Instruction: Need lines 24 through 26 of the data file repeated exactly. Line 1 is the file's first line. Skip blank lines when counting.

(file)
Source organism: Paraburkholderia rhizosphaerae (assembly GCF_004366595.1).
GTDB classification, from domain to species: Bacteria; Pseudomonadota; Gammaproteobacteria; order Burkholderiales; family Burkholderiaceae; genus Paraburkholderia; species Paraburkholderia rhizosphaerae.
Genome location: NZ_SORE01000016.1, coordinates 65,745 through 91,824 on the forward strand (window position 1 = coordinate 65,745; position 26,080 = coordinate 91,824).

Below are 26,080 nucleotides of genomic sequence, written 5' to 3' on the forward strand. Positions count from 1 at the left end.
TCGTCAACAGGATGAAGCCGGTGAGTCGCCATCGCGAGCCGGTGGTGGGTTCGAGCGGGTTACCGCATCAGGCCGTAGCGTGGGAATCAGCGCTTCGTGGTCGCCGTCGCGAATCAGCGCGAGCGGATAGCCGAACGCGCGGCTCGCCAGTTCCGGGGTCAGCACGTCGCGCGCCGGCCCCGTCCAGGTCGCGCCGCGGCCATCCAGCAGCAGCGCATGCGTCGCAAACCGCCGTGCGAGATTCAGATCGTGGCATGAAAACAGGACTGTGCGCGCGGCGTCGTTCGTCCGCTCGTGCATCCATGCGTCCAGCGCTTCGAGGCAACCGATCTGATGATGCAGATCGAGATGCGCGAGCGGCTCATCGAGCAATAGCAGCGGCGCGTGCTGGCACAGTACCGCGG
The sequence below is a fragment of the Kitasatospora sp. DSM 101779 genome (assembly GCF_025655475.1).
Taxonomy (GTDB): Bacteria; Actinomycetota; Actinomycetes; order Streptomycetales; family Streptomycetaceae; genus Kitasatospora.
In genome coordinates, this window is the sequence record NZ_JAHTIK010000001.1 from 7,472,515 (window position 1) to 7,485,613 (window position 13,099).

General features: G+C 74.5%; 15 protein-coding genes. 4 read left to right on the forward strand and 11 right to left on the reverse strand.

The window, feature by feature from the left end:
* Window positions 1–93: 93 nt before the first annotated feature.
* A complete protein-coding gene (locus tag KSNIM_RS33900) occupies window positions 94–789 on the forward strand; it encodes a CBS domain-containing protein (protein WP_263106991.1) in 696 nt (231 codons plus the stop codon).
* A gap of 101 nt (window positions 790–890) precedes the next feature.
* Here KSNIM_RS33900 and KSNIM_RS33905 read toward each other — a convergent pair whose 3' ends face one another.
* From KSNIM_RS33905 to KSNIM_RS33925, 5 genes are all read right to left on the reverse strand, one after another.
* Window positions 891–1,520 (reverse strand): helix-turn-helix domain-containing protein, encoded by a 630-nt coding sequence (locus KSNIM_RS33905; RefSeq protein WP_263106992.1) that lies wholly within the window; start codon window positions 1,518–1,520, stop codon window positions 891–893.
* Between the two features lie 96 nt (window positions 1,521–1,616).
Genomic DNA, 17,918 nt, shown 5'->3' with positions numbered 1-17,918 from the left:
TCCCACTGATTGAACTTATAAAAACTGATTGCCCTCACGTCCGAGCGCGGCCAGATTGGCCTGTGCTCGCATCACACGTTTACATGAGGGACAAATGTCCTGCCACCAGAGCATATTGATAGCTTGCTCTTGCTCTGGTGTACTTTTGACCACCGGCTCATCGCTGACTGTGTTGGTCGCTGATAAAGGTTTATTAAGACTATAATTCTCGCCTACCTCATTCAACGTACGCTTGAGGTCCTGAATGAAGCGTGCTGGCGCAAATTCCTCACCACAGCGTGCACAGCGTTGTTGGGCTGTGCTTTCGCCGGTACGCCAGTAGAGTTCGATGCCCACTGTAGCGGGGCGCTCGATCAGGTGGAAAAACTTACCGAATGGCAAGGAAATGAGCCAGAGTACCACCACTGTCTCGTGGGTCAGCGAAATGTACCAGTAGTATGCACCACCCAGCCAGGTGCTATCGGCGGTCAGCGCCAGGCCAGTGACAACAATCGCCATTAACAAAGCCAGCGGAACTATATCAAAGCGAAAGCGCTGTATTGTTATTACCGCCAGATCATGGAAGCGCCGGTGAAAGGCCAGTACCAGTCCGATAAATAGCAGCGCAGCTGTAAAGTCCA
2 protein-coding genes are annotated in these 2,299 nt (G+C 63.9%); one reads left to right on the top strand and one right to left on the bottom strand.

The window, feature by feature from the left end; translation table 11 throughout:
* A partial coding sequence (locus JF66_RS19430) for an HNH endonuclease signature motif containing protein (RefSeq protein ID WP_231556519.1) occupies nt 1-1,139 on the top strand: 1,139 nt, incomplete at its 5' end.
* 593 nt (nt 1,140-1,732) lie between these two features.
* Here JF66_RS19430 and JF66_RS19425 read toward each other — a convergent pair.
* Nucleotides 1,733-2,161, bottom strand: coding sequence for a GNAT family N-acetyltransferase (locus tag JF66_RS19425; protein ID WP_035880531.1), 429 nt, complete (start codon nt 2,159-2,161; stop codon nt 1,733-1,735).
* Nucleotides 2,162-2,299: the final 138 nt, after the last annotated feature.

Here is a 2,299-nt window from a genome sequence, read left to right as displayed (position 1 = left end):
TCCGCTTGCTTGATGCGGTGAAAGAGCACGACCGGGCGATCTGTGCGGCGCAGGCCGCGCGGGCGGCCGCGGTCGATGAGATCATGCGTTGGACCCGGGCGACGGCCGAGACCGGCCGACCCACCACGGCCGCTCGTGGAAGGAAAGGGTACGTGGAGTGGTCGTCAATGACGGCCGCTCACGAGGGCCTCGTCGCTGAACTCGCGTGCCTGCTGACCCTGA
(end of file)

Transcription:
* Here JF66_RS19430 and JF66_RS19425 read toward each other — a convergent pair.
* Nucleotides 1,733-2,161, bottom strand: coding sequence for a GNAT family N-acetyltransferase (locus tag JF66_RS19425; protein ID WP_035880531.1), 429 nt, complete (start codon nt 2,159-2,161; stop codon nt 1,733-1,735).
* Nucleotides 2,162-2,299: the final 138 nt, after the last annotated feature.